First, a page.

One Month Undisrupted Electricity At The Expense Of 500 Jobs?

My questions came from reading an article on the Chronicle website

In this post as I try to understand the logic behind a decision by the Minister of Energy and Power Development in the Zimbabwean government, Mr Samuel Undenge. The minister this week had electricity that was being channeled towards Sable Chemicals rerouted to residential areas at the cost of a Sable shutdown and 500 jobs lost.

As Zimbabweans we are aware of how difficult the Zimbabwean electricity situation has gotten as result of power plants that are incapable of running at full capacity and recently, the low levels of water in the Kariba Dam. While residential electricity is a necessity in itself, the question of making it available at the expense of 500 jobs is questionable. The economic implications of such a move can be tremendous. The workers themselves will be distraught. it is the worst time to be out of a job.

The increase in electricity tariffs by ZETDC this year had also put a strain on Sable Chemicals in terms of the cost of powering their plant. With a debt to the power company of over $150 milion, the situation was always going to be hard. Important as they may be, residential areas with their prepaid metres are probably more likely to be financially viable for ZETDC than Sable Chemicals which is already in quicksand debt. Residential areas, if they have power will prepay for their usage, thus keeping ZETDC liquid.

Also because, according to The Chronicle, Sable Chemicals is Zimbabwe’s sole manufacturer of Ammonium Nitrate[AN], what are the economic implications in terms of our local supply of [AN]? Do we now solely depend on imports for [AN] when we have a perfectly functioning plant? There are already so many questions as to products that Zimbabwe imports even though we have the capacity to make these ourselves. It is already bad enough that Sable Chemical’s current production was not enough to satisfy the market and we were depending on importing to augment. Now we will certainly need to import and situations like this will keep increasing our dependency on imports and our balance of payments will continue to be in deficit! This will not help us make any economic progress.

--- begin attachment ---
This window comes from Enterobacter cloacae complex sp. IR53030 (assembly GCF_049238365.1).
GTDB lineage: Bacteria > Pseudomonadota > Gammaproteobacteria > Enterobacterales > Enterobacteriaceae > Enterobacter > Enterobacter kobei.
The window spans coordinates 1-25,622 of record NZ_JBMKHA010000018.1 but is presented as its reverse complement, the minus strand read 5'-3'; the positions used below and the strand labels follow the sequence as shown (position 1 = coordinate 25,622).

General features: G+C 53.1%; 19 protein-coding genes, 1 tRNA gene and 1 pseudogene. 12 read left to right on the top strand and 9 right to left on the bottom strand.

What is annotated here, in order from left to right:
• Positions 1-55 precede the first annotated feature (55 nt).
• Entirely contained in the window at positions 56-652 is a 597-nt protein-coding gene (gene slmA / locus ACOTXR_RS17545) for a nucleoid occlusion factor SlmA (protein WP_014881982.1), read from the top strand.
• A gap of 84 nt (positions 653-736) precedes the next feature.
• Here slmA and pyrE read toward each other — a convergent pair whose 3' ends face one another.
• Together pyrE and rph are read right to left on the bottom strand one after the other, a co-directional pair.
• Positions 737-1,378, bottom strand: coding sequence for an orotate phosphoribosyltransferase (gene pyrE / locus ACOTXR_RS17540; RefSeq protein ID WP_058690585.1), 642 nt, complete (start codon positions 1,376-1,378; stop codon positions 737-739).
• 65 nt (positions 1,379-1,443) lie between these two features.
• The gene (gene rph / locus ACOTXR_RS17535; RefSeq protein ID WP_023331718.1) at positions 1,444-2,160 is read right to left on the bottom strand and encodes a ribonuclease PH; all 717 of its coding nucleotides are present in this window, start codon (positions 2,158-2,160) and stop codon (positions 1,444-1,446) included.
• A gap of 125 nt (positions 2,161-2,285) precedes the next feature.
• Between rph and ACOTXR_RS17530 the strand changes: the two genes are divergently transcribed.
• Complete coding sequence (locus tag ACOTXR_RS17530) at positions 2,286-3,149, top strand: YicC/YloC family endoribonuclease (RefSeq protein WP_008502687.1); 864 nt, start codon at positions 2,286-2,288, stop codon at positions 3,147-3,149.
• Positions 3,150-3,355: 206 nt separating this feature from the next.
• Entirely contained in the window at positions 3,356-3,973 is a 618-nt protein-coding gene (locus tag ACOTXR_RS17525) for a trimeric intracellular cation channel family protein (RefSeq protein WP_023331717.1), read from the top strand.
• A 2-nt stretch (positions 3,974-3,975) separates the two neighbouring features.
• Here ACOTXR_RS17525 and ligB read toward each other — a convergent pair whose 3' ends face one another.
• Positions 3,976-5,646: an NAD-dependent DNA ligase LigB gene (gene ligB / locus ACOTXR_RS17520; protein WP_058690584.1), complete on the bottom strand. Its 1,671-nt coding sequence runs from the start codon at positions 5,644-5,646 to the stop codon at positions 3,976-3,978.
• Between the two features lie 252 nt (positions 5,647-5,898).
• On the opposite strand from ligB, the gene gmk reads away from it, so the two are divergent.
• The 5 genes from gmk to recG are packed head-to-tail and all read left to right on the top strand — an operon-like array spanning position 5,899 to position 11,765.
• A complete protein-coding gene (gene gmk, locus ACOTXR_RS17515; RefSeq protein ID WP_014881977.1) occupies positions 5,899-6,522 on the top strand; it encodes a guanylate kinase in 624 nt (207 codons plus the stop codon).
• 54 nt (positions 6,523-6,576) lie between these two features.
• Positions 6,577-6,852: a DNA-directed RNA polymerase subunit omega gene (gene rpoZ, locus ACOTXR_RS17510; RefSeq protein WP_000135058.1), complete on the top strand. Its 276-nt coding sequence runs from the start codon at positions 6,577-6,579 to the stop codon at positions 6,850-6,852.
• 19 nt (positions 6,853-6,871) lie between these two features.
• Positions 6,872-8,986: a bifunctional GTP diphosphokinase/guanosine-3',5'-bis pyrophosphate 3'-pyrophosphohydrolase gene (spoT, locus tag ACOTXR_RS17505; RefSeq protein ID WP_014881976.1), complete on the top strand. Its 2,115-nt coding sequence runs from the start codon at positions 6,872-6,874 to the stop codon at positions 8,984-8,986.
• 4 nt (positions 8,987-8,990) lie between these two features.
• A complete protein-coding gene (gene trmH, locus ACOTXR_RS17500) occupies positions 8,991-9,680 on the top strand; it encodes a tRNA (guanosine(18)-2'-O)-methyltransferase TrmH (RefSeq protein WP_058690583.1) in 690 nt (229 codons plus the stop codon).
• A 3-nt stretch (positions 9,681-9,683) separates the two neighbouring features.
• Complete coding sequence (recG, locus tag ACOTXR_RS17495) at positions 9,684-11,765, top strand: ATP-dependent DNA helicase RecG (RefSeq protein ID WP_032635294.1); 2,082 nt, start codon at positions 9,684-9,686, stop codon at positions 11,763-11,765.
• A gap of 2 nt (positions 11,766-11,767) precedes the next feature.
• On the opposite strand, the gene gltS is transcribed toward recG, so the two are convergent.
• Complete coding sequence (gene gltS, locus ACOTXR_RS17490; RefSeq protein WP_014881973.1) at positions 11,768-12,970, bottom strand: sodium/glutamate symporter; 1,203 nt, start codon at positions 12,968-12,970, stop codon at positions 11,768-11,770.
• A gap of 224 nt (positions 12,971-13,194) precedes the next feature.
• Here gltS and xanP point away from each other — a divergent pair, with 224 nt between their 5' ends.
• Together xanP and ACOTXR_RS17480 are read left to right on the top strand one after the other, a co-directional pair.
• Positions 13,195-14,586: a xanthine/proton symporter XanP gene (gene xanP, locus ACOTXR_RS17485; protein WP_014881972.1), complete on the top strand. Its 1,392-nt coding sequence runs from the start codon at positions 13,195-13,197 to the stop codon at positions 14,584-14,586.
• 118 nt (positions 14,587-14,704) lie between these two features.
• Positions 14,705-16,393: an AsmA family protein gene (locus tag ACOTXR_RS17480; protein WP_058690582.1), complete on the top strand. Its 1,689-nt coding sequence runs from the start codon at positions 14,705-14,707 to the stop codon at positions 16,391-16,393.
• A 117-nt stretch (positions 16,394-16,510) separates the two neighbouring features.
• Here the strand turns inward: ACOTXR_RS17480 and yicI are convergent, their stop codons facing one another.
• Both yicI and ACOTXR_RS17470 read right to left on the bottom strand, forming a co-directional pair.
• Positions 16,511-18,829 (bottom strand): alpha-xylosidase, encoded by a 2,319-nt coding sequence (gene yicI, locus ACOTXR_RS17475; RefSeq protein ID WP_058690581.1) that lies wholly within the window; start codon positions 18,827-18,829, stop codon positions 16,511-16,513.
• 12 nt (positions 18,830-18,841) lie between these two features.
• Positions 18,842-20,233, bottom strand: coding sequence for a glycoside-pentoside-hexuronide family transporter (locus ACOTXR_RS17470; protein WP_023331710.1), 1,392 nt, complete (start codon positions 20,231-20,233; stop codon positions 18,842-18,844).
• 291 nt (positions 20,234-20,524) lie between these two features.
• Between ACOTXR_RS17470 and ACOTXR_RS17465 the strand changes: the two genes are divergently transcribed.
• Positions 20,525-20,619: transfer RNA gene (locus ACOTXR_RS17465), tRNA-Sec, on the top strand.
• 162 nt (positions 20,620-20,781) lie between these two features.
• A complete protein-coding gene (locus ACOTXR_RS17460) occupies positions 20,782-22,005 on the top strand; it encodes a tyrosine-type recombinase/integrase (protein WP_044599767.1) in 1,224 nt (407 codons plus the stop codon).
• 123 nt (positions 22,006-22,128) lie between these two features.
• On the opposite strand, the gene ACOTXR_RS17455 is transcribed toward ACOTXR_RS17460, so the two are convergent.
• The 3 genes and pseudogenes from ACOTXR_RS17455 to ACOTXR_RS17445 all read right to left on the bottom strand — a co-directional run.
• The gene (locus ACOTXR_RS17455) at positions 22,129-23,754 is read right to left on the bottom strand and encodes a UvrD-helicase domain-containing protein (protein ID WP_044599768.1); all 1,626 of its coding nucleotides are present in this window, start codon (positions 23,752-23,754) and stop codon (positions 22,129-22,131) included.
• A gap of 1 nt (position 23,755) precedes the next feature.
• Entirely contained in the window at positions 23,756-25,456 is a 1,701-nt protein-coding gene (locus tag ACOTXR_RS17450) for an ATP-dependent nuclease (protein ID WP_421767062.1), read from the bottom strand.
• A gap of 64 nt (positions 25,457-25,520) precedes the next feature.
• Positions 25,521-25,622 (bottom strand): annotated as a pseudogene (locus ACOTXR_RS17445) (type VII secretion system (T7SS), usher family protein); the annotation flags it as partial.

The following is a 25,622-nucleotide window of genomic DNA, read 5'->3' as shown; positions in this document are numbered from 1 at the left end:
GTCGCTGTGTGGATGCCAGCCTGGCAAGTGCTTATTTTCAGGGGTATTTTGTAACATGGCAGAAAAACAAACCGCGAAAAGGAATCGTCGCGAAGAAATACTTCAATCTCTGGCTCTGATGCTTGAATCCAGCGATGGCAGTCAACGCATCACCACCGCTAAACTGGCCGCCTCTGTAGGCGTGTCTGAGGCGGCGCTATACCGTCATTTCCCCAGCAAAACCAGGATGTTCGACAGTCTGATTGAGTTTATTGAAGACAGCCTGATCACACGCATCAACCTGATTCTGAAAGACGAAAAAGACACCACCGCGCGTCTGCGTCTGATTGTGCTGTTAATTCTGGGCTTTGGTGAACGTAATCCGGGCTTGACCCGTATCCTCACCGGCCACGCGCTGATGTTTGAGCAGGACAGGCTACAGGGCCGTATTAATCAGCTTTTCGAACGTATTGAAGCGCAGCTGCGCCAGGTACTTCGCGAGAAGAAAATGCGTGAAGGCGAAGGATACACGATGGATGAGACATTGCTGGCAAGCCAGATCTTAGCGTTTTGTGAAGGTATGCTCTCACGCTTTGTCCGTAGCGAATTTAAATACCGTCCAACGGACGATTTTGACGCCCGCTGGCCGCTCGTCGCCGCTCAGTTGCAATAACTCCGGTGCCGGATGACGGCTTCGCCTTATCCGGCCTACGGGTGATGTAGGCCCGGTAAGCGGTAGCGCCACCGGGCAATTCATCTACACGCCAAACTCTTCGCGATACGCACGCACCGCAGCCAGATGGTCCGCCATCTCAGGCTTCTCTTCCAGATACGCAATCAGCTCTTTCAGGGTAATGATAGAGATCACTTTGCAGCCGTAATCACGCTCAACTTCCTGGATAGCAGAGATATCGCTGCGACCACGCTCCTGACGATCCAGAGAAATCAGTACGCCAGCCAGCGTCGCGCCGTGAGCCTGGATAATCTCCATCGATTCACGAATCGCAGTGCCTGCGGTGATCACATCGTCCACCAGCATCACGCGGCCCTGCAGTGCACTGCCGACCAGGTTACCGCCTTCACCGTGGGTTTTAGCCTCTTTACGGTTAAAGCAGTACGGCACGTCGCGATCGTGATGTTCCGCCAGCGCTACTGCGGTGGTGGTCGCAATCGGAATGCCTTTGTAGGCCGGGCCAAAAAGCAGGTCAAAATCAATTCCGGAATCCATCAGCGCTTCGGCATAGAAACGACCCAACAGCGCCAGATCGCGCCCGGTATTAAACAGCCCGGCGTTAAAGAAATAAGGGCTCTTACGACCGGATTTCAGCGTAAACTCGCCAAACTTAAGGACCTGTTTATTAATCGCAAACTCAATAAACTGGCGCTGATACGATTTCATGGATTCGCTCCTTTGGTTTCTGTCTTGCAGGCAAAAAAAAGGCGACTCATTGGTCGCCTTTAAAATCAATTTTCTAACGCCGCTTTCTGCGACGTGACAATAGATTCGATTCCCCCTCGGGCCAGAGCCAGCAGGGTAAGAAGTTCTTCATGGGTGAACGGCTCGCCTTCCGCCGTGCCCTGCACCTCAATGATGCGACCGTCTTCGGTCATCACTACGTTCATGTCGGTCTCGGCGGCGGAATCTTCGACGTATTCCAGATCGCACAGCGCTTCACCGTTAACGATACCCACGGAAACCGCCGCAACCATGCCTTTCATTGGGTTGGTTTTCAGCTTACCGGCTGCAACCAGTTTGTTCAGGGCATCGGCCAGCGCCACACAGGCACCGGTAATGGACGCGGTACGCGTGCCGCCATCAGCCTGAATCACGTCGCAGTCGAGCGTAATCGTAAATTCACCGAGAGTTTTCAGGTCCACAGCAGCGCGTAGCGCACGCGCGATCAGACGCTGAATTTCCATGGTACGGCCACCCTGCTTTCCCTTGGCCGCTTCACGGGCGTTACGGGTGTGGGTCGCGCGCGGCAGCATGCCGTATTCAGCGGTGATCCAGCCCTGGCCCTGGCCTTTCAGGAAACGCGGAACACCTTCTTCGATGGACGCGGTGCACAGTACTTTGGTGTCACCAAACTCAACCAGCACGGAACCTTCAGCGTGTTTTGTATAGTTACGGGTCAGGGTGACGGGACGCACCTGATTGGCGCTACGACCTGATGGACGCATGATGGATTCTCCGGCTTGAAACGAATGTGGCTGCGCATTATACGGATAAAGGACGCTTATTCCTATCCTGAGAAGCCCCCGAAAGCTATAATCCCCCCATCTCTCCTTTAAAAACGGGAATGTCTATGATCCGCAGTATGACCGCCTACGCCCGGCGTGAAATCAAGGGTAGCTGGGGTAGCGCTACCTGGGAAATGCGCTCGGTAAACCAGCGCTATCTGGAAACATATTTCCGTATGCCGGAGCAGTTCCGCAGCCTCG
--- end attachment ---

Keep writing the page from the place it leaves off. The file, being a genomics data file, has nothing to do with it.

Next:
A lot of things make this decision questionable. Yes, we may be expecting a drought but the months of October and November are usually the cropping months and these are actually the months when companies like Zimbabwe Fertilizer Company (ZFC) increase their workforce because the farmers are about to start coming in throngs for necessary inputs for the coming farming season. [AN] is a vital part of that farming season as the fertilizer is vital for the farmers who wish to plant maize (which is most of the farmers).

Maybe the people to question also are Sable Chemicals. They [Sable Chemicals] are reported to have closed down their plant because they currently do not have a source of Power. So while the Decision to Close may be worrying for some, maybe we should also look at Sable Chemicals and ask why they had no contingency plan, what Business continuity plan was there for cases where there could be no electricity availed to them by ZESA? Did they even plan for that? Was it financially possible or feasible for Sable to have such a Business Continuity plan? If not then how long will they be closed?

The answer that Sable has to the power is Coal Bed Methane which would be an alternative source of power. The project to have the power at the Kwekwe plant apparently requires $600million. I don’t see that much money lying around. So the question of when Sable Chemicals will open looms over ours and the 500 jobs lost. I’m going to be watching this case to see how it ends.

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